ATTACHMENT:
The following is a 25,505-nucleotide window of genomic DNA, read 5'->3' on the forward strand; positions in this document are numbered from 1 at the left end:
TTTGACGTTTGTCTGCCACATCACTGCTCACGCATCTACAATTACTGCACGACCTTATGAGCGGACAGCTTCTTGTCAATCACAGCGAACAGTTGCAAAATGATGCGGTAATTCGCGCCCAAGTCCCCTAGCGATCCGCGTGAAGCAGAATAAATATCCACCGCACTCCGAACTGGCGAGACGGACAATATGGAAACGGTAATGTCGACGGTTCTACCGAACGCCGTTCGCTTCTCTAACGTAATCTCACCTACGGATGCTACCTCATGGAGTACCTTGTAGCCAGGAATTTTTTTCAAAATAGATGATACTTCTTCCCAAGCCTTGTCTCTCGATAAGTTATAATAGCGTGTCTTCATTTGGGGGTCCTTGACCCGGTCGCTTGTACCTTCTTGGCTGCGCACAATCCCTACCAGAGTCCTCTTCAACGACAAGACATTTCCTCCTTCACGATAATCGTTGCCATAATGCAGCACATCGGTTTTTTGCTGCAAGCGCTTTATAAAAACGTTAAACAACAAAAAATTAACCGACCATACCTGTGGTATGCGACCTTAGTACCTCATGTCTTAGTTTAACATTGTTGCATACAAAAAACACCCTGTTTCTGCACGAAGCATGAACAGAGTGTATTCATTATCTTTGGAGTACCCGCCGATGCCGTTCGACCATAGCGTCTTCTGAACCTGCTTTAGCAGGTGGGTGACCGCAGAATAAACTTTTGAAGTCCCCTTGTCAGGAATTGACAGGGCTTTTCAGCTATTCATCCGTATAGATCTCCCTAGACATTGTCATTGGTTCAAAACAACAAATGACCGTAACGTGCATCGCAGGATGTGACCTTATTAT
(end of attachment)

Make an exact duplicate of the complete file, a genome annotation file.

The following is a 25,505-nucleotide window of genomic DNA, read 5'->3' on the forward strand; positions in this document are numbered from 1 at the left end:
TTTGACGTTTGTCTGCCACATCACTGCTCACGCATCTACAATTACTGCACGACCTTATGAGCGGACAGCTTCTTGTCAATCACAGCGAACAGTTGCAAAATGATGCGGTAATTCGCGCCCAAGTCCCCTAGCGATCCGCGTGAAGCAGAATAAATATCCACCGCACTCCGAACTGGCGAGACGGACAATATGGAAACGGTAATGTCGACGGTTCTACCGAACGCCGTTCGCTTCTCTAACGTAATCTCACCTACGGATGCTACCTCATGGAGTACCTTGTAGCCAGGAATTTTTTTCAAAATAGATGATACTTCTTCCCAAGCCTTGTCTCTCGATAAGTTATAATAGCGTGTCTTCATTTGGGGGTCCTTGACCCGGTCGCTTGTACCTTCTTGGCTGCGCACAATCCCTACCAGAGTCCTCTTCAACGACAAGACATTTCCTCCTTCACGATAATCGTTGCCATAATGCAGCACATCGGTTTTTTGCTGCAAGCGCTTTATAAAAACGTTAAACAACAAAAAATTAACCGACCATACCTGTGGTATGCGACCTTAGTACCTCATGTCTTAGTTTAACATTGTTGCATACAAAAAACACCCTGTTTCTGCACGAAGCATGAACAGAGTGTATTCATTATCTTTGGAGTACCCGCCGATGCCGTTCGACCATAGCGTCTTCTGAACCTGCTTTAGCAGGTGGGTGACCGCAGAATAAACTTTTGAAGTCCCCTTGTCAGGAATTGACAGGGCTTTTCAGCTATTCATCCGTATAGATCTCCCTAGACATTGTCATTGGTTCAAAACAACAAATGACCGTAACGTGCATCGCAGGATGTGACCTTATTAT